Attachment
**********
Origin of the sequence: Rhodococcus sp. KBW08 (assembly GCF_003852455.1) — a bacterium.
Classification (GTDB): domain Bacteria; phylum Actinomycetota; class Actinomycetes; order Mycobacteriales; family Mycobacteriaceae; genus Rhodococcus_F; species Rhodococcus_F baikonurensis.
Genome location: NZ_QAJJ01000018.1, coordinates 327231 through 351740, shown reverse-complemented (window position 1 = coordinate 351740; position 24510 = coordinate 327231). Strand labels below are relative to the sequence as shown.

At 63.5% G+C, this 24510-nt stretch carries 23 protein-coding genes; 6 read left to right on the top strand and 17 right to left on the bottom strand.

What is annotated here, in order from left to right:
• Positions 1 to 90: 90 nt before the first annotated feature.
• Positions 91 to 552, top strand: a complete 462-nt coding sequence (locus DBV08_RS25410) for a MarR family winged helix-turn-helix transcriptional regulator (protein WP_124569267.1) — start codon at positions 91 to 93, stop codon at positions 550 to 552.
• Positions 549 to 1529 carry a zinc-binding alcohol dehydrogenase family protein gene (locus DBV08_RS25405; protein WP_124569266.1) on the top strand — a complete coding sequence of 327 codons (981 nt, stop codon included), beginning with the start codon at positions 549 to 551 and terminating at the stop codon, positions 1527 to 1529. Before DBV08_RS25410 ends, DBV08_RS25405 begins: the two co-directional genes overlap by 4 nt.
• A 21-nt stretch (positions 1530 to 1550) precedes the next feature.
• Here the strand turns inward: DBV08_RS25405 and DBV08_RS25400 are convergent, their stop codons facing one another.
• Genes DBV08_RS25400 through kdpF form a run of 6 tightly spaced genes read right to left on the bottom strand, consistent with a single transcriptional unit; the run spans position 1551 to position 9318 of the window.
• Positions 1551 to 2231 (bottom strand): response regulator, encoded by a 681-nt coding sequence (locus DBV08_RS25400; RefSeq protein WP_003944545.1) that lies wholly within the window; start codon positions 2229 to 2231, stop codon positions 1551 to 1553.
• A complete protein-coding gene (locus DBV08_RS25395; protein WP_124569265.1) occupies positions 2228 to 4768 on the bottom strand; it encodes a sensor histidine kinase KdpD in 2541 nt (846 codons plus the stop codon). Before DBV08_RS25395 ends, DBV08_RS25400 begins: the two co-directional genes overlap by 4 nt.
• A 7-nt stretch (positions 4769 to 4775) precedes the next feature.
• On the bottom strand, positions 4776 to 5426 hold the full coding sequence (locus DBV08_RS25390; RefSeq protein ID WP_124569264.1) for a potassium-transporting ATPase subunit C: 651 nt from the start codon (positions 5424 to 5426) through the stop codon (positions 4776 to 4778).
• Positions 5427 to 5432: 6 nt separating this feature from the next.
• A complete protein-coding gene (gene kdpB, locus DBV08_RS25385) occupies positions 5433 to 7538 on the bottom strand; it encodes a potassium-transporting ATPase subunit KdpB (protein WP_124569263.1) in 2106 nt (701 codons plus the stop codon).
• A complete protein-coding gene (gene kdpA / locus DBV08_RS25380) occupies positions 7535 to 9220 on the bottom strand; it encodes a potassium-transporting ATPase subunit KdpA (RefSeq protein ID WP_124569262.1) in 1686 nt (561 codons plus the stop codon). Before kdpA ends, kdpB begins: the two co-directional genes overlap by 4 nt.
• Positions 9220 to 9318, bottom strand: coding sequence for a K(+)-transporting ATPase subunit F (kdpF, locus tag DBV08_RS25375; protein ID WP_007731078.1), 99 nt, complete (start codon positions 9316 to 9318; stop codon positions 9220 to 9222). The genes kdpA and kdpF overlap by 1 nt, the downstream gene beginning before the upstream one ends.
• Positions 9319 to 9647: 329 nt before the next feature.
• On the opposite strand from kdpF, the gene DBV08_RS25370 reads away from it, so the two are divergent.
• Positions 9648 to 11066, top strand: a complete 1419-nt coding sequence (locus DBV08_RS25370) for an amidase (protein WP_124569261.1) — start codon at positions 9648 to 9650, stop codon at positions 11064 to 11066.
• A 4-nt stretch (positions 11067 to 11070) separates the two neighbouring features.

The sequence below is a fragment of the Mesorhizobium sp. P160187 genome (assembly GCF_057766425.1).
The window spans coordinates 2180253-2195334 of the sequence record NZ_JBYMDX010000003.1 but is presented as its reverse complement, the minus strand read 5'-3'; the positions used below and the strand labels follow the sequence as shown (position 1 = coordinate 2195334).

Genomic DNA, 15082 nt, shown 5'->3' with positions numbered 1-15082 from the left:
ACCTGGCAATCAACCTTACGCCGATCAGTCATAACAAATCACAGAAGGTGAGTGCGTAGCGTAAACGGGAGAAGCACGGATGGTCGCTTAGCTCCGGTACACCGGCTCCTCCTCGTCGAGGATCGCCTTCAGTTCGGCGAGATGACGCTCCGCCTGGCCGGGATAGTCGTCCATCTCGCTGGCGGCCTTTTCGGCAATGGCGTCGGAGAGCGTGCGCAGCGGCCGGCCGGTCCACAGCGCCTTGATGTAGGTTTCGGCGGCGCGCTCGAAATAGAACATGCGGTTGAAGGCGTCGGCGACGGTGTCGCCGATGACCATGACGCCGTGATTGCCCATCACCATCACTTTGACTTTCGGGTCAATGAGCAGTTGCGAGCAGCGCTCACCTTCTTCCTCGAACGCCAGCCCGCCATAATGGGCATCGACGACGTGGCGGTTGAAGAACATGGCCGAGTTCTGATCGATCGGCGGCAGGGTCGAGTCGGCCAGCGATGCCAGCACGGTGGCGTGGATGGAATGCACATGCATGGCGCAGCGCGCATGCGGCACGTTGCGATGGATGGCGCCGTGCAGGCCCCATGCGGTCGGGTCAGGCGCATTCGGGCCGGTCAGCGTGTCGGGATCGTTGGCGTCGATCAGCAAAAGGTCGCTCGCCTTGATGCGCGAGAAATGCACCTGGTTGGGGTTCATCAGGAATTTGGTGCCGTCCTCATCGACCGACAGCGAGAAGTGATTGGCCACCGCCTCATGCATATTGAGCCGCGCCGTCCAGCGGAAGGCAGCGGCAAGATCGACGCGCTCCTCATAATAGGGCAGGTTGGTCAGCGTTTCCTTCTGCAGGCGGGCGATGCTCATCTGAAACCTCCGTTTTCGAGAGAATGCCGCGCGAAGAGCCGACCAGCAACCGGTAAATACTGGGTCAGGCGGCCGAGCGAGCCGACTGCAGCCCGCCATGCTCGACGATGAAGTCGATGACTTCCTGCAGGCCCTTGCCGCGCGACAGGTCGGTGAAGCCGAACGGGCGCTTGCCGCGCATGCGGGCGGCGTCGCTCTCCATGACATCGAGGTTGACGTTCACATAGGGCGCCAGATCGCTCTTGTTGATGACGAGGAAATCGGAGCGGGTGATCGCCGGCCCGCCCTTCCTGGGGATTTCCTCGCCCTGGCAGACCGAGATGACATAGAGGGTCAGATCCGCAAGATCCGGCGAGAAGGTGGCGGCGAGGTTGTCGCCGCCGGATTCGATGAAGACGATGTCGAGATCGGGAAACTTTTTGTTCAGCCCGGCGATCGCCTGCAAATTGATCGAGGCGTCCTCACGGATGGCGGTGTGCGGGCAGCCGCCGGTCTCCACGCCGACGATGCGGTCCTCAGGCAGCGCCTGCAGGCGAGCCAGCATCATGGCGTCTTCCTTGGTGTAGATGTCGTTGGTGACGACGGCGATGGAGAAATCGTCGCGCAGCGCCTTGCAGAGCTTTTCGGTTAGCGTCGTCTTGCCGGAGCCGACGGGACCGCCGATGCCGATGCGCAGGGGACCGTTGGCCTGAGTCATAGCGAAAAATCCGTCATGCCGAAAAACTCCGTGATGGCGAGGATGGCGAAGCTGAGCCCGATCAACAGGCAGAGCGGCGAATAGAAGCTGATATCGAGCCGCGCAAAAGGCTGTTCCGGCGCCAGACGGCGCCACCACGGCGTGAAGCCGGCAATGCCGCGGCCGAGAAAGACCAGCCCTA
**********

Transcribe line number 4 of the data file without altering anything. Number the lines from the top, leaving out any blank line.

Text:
At 63.5% G+C, this 24510-nt stretch carries 23 protein-coding genes; 6 read left to right on the top strand and 17 right to left on the bottom strand.